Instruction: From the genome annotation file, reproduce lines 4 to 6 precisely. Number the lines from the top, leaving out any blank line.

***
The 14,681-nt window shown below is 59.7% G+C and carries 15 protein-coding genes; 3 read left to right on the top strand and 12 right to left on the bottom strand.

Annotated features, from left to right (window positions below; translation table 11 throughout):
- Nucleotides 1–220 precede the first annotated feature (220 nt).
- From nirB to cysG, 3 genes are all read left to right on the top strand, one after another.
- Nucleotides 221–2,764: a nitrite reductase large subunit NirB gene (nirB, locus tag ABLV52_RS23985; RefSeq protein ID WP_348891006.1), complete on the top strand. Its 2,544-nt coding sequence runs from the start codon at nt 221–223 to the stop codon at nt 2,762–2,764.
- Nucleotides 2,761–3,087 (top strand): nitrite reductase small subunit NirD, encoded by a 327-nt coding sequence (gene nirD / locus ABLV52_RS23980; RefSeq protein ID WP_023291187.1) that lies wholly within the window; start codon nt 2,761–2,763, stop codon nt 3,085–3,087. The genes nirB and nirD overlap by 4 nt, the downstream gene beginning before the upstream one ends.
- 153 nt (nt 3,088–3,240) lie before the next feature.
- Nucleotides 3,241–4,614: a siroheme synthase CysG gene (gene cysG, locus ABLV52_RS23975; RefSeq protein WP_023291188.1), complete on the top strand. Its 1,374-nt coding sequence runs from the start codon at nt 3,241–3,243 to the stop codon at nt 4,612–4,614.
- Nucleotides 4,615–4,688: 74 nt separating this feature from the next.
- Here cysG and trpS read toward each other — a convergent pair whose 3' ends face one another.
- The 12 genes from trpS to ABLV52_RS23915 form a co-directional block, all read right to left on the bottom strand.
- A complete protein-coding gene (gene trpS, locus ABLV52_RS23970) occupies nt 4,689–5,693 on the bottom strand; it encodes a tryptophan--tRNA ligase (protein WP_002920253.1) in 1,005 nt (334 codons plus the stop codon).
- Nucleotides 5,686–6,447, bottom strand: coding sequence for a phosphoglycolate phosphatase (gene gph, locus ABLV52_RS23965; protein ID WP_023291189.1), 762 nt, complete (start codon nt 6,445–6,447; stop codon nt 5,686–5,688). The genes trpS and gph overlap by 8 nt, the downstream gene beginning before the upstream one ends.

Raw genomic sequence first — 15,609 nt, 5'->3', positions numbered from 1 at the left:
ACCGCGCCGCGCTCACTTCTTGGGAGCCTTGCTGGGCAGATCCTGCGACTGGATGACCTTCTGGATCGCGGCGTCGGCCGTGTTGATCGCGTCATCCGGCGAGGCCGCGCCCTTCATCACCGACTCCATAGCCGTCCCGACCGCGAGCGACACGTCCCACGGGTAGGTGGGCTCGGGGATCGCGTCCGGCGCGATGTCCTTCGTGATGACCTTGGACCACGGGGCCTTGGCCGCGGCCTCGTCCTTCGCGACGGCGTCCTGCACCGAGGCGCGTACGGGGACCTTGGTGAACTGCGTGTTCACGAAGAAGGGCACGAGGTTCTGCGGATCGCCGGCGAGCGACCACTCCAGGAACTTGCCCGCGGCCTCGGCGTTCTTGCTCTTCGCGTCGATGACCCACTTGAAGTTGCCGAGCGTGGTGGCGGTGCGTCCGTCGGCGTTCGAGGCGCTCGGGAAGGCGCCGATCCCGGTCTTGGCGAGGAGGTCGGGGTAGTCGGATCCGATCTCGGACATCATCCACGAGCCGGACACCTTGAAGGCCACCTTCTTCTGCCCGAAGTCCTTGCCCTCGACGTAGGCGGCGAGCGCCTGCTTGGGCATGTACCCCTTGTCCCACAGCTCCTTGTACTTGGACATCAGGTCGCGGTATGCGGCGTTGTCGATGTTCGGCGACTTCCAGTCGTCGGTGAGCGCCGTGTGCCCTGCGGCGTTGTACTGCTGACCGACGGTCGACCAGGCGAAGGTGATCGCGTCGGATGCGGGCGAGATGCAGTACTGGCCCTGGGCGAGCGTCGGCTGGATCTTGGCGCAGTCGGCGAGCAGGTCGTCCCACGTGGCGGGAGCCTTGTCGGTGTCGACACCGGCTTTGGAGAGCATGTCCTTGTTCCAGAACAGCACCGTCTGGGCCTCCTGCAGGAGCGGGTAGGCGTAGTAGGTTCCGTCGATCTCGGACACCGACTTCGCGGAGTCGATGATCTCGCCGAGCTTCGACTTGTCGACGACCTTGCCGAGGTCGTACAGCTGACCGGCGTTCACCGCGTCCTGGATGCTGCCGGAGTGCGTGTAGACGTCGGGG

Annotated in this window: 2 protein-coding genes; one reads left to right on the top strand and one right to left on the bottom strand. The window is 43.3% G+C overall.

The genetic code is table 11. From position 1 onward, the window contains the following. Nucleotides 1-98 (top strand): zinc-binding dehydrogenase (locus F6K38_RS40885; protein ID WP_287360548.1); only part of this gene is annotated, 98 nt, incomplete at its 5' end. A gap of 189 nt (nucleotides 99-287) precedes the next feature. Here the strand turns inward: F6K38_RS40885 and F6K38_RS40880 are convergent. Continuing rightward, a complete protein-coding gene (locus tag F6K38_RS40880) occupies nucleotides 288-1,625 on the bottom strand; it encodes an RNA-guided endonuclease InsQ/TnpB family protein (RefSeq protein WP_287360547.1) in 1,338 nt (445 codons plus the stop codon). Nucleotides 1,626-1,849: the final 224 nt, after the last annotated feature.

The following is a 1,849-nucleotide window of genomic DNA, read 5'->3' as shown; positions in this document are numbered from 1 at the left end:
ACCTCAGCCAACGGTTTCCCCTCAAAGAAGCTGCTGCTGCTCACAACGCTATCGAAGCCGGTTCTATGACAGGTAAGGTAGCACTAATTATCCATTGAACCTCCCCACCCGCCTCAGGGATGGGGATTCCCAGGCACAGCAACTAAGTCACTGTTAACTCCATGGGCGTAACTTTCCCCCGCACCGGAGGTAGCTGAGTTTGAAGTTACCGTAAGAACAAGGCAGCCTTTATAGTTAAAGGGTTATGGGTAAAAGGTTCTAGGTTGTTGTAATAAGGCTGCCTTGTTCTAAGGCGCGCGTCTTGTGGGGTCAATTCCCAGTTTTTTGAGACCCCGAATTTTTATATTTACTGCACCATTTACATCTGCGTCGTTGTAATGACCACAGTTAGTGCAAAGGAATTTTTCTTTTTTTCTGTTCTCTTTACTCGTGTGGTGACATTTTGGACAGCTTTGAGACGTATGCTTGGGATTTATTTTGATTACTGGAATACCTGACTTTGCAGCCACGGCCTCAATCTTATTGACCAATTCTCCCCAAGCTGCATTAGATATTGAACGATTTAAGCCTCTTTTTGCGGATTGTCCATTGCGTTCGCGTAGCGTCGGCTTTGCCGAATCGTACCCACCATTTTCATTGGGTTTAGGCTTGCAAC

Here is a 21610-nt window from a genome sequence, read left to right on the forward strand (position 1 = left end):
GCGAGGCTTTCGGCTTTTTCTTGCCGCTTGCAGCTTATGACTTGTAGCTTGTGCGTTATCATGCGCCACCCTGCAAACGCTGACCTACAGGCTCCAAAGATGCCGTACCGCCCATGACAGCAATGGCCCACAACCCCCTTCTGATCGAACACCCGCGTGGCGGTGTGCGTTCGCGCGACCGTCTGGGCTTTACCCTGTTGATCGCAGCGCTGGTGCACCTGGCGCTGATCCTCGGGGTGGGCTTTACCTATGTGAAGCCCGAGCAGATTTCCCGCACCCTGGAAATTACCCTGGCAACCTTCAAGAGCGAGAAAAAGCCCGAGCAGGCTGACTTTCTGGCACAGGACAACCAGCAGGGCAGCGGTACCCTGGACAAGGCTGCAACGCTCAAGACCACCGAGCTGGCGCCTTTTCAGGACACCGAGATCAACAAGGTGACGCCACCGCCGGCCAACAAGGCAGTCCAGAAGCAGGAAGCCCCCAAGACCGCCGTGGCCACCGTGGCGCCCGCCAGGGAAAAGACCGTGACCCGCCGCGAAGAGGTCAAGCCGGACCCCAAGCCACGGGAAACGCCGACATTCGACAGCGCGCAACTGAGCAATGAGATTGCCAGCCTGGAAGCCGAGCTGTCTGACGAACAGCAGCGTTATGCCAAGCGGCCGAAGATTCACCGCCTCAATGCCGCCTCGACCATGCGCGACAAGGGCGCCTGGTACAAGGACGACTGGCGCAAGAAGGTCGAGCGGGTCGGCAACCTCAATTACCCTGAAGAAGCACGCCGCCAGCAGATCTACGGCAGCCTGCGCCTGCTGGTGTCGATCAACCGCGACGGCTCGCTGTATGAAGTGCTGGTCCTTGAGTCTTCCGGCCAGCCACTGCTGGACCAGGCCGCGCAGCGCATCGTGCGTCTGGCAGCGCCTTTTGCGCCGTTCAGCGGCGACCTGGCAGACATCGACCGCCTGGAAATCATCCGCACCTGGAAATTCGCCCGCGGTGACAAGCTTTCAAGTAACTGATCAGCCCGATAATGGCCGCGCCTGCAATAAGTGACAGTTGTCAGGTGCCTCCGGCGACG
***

- From nirB to cysG, 3 genes are all read left to right on the top strand, one after another.
- Nucleotides 221–2,764: a nitrite reductase large subunit NirB gene (nirB, locus tag ABLV52_RS23985; RefSeq protein ID WP_348891006.1), complete on the top strand. Its 2,544-nt coding sequence runs from the start codon at nt 221–223 to the stop codon at nt 2,762–2,764.
- Nucleotides 2,761–3,087 (top strand): nitrite reductase small subunit NirD, encoded by a 327-nt coding sequence (gene nirD / locus ABLV52_RS23980; RefSeq protein ID WP_023291187.1) that lies wholly within the window; start codon nt 2,761–2,763, stop codon nt 3,085–3,087. The genes nirB and nirD overlap by 4 nt, the downstream gene beginning before the upstream one ends.